Tuesday, 30 August 2016

Transcending the technical challenges: Boxwood and Brass engage and delight

Boxwood and Brass
Tausch, Stamitz, Crusell, Baermann; Boxwood and Brass; Church of St Martin in the Fields
Reviewed by Robert Hugill on Aug 29 2016
Star rating: 4.5

Lively and engaging programme of late 18th and early 19th century music for wind ensemble

Boxwood and Brass is a wind ensemble which specialises in performing harmoniemusik from the late 18th and early 19th centuries on instruments of the period. The group has just released its first CD, Music for a Prussian Salon and to celebrate this gave a lunchtime concert a the church of St Martin in the Fields on Monday 29 August 2016. Clarinettists Emily Worthington and Fiona Mitchell, horn players Anneke Scott and Kate Goldsmith, and bassoon player Robert Percival, came together to perform music by Franz Tausch (1762-1817), Johann Stamitz (1717-1757), Bernhard Henrik Crusell (1775-1838) and Heinrich Baermann (1784-1847).

The key figure in the programme was Franz Tausch, who by the end of the 18th century had established himself as an influential composer in Berlin, with an extensive compositional output for wind instruments. Boxwood and Brass's programme explored Tausch music along with music which influenced him and music by his pupils. Tausch studied with his father, who was a clarinettist in the Mannheim Court Orchestra, where Johann Stamitz (along with his sons Carl and Anton) worked and was a strong influence. Tausch's pupils included the Swedish composer and clarinettist Bernhard Henrik Crusell and the clarinettist Heinrich Baermann who inspired Weber's Clarinet Concerto.

The programme opened with two movements from Tausch's 13 Pieces Op.22 for two clarinets, horn and bassoon, which were published in Paris. The Allegro combined delightful melodies with instrumental writing which explored all the possibilities of this combination of instruments, with each getting its moment in the spotlight. The Adagio was a series of interweaving long sustained lines, with Tausch's harmonic writing being interesting by no means negligible.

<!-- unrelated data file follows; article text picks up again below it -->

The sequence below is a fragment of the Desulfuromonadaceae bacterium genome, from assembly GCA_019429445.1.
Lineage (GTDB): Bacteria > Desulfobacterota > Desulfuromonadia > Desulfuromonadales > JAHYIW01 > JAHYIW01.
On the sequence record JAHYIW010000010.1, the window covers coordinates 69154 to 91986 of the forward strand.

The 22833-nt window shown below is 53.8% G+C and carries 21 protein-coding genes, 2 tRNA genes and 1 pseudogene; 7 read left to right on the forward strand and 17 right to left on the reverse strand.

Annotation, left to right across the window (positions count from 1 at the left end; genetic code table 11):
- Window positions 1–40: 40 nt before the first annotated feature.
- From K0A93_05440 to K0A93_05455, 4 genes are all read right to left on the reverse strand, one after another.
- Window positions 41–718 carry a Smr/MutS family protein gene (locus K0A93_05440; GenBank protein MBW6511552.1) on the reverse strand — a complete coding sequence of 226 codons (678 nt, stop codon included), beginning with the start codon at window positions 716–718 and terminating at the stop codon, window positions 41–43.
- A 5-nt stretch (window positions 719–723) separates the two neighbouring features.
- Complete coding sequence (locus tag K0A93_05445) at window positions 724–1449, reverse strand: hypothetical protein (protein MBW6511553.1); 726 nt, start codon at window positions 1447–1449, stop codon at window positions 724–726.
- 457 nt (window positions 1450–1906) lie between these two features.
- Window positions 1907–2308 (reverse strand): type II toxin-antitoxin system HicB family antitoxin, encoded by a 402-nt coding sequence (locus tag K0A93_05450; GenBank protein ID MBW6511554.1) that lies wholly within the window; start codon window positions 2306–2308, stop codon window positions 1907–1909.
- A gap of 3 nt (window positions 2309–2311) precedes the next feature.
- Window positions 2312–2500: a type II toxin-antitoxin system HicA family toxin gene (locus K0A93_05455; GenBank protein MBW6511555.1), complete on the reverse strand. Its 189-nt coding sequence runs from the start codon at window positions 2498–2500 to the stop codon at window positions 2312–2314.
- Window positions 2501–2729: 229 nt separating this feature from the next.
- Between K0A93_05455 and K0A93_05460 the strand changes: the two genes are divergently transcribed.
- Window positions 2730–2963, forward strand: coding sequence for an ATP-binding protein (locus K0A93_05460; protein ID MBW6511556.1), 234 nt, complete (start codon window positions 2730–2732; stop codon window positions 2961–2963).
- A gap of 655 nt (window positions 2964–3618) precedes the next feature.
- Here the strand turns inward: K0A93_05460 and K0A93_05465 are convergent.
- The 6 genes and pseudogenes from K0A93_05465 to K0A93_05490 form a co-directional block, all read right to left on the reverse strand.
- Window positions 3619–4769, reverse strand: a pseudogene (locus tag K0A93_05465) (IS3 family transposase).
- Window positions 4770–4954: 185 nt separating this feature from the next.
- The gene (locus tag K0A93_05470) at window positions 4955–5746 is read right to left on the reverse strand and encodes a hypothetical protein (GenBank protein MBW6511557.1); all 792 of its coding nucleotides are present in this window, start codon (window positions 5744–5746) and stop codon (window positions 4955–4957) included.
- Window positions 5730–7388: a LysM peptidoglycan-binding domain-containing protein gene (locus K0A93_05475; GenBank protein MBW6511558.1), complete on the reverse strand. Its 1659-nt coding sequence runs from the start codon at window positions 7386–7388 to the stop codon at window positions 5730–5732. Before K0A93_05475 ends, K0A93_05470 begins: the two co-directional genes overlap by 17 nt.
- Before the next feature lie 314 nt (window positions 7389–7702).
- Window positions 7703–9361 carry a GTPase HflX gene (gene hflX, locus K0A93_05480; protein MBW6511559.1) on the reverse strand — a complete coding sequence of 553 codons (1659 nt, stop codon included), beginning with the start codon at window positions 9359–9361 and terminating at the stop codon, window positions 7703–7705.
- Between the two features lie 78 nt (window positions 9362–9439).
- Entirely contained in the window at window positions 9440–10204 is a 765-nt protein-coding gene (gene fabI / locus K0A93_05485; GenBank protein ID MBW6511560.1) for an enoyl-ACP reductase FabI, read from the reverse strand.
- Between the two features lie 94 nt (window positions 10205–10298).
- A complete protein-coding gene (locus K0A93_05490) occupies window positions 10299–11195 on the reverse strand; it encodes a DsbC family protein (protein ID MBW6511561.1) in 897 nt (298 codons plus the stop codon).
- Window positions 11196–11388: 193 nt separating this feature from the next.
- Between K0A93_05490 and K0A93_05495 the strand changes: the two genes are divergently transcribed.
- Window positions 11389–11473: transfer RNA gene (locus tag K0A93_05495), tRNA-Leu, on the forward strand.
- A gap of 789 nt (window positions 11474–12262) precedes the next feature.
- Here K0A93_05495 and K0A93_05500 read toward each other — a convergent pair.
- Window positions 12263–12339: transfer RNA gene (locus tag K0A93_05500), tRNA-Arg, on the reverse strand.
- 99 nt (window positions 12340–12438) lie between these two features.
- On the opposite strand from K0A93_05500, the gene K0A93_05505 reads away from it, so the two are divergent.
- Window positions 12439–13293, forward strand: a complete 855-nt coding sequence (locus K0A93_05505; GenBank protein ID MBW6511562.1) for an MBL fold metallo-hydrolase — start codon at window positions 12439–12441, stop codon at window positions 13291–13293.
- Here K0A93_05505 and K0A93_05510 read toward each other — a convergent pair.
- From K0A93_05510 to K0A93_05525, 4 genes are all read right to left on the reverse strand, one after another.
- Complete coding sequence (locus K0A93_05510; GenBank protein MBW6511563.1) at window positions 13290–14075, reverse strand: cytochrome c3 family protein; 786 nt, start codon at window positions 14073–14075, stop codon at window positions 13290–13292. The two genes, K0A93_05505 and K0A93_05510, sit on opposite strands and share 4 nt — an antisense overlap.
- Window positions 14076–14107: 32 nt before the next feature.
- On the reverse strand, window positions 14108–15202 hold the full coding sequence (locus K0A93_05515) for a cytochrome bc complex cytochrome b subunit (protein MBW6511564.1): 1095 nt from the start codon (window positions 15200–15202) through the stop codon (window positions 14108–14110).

Next came Johann Stamitz's Quartet for Two Clarinets and Two Horns, an example of the wind writing of a previous generation. Here there was more of a classical feel to the music, and the opening Adagio  was very much led by the first clarinet. There was an interesting Mozartian cast to the graceful second Adagio. All the movements were short, and the final Allegro was delightfully toe-tapping.

The period covered  by the works in the concert showed a development in the virtuosity of writing for wind instruments. Bernard Henrik Crusell, at the Swedish court, was at the centre of a group of wind players who pushed the boundaries of their instruments. Crusell's Concert-Trio for Clarinet, Horn and Bassoon was designed for three equally virtuosic players.

The slow introduction included free showy cadenza-like passages for each of the instruments before the perky Allegro started. Crusell developed the piece with a nice ear for the varieties of texture possible, and we were definitely into Romantic territory here. All three instrumentalists had their moments in the spot light, and it was worth remembering that the technology of each instrument was more primitive than we expect today. So we had pure hand-stopping in the horn (which gives a lovely variety of colour), whilst the clarinet and bassoon had far few keys than a modern instrument. All three players (Anneke Scott, Emily Worthington and Robert Percival) gave us some spectacular playing, whilst bringing out the lovely range of colours in the instruments.

Bassoon player Robert Percival had arranged Heinrich Baermann's Adagio from his Quintet Op.23 for clarinet and strings, for the five members of Boxwood and Brass. Emily Worthington played the lovely, rather Weber-ish solo clarinet part, finely accompanied by the others. It made me want to hear the rest of the piece.

Finally we heard three more pieces from Tausch's Op.22 set, a graceful yet bouncy triple time Allemande, a very atmospheric Andante which gave the first clarinet opportunities to show off, and a fast and furious Allegro.

Throughout the concert the players made us forget that the challenges that playing such period instruments presented, allowing us to concentrate on the music and the remarkable range of colours of which the instruments are capable. We were able to not only hear some superb playing, but could also appreciate the sense of engagement and enjoyment that the performers clearly feel with this repertoire.

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